What will happen to your children in your divorce is likely one of your main concerns as you walk through this legal process. Your divorce will affect every member of your Colorado family, and you understand how important it is to shield the youngest members of the family from the turmoil and upheaval this process could potentially bring. You know it’s crucial to have a strong and thoughtful custody plan in place.
The more thorough your custody plan, the less likely it will be that you will experience difficulty, confusion and disputes over child-related issues. One of the goals you may consider for your custody and visitation plans is including terms that will outline smooth transitions between homes. Going between two homes can be difficult, and it’s beneficial to make this process as easy as possible for the children.
What makes a smooth transition?
Kids, especially younger children, can have a difficult time going back and forth between homes. If you and the other parent have different parenting styles and approaches to how you run your homes, children may have a hard time adjusting every few days. There are specific things you can do that will make this easier for every member of the family:
- Stay involved in your child’s school life and academic progress, even when he or she is with the other parent.
- Set a specific place to be your pick-up location, eliminating the need to talk about it every time.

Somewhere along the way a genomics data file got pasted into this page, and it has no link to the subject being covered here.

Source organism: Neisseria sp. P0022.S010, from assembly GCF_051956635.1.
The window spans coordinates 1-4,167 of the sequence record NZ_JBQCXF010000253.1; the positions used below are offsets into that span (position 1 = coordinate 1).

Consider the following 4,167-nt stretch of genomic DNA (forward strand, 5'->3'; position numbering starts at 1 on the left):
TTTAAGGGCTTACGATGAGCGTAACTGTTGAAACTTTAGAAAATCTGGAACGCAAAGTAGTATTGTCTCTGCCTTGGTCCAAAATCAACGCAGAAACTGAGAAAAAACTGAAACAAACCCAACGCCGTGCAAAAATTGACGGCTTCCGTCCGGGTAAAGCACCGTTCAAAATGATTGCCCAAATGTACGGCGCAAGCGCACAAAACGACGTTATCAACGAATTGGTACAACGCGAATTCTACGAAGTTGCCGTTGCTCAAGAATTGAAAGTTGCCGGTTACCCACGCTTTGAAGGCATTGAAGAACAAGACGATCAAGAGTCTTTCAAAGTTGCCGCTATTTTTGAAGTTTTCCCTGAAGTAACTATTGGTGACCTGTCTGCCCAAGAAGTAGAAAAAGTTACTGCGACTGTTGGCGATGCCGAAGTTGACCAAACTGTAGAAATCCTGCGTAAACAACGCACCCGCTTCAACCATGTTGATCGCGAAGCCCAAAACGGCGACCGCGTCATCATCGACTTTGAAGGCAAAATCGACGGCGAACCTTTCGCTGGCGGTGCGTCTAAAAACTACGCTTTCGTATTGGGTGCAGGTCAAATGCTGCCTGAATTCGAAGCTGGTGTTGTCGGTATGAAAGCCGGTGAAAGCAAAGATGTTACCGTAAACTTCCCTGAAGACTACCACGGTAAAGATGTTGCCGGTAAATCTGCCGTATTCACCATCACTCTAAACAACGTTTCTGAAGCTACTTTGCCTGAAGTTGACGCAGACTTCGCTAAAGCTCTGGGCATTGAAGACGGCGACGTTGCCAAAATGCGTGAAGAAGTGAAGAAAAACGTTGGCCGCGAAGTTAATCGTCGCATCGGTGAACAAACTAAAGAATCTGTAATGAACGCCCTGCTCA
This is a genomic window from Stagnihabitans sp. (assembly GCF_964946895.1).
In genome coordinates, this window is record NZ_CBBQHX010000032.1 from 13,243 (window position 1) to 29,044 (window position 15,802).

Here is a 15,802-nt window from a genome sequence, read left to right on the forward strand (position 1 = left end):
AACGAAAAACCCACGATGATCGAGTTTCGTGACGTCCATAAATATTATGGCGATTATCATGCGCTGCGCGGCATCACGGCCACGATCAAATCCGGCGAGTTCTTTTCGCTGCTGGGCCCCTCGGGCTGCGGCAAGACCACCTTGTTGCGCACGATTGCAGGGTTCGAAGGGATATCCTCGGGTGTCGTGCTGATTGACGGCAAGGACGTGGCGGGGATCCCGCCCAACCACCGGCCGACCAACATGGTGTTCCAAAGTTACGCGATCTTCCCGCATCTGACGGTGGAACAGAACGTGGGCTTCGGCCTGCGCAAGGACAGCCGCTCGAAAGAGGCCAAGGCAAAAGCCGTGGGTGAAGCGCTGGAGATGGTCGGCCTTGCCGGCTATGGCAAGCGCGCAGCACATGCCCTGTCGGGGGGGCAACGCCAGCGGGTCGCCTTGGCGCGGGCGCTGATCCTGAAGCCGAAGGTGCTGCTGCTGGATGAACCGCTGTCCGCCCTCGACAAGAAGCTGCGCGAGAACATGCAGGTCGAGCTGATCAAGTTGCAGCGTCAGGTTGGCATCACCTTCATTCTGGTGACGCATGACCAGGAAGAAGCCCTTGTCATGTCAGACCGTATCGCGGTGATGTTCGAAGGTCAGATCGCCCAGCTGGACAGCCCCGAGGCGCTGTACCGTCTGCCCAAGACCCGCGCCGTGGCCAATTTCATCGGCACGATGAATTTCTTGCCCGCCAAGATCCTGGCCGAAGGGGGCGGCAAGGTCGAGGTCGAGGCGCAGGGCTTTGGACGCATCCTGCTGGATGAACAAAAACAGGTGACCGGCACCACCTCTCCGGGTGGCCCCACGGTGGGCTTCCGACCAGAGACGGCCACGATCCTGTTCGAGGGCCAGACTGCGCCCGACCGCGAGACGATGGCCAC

- Have a routine and schedule for pick-up or drop-off days, giving the children a sense of stability.
- Communicate with your kids even when they are not with you. Allow them to remain connected with the other parent when they are at your house.
- Try to work with the other parent to establish similar routines in each of your homes.
- Encourage and support your child’s social life, even if they are at the other parent’s home.
Transitioning between homes can be stressful for your children, especially during and immediately after your divorce. Having a plan for this transition can make it easier for all involved, providing your kids with a sense of stability and continuity of lifestyle. It will require cooperation with the other parent, which means both of you may have to set aside your own feelings to protect the best interests of the kids above all else.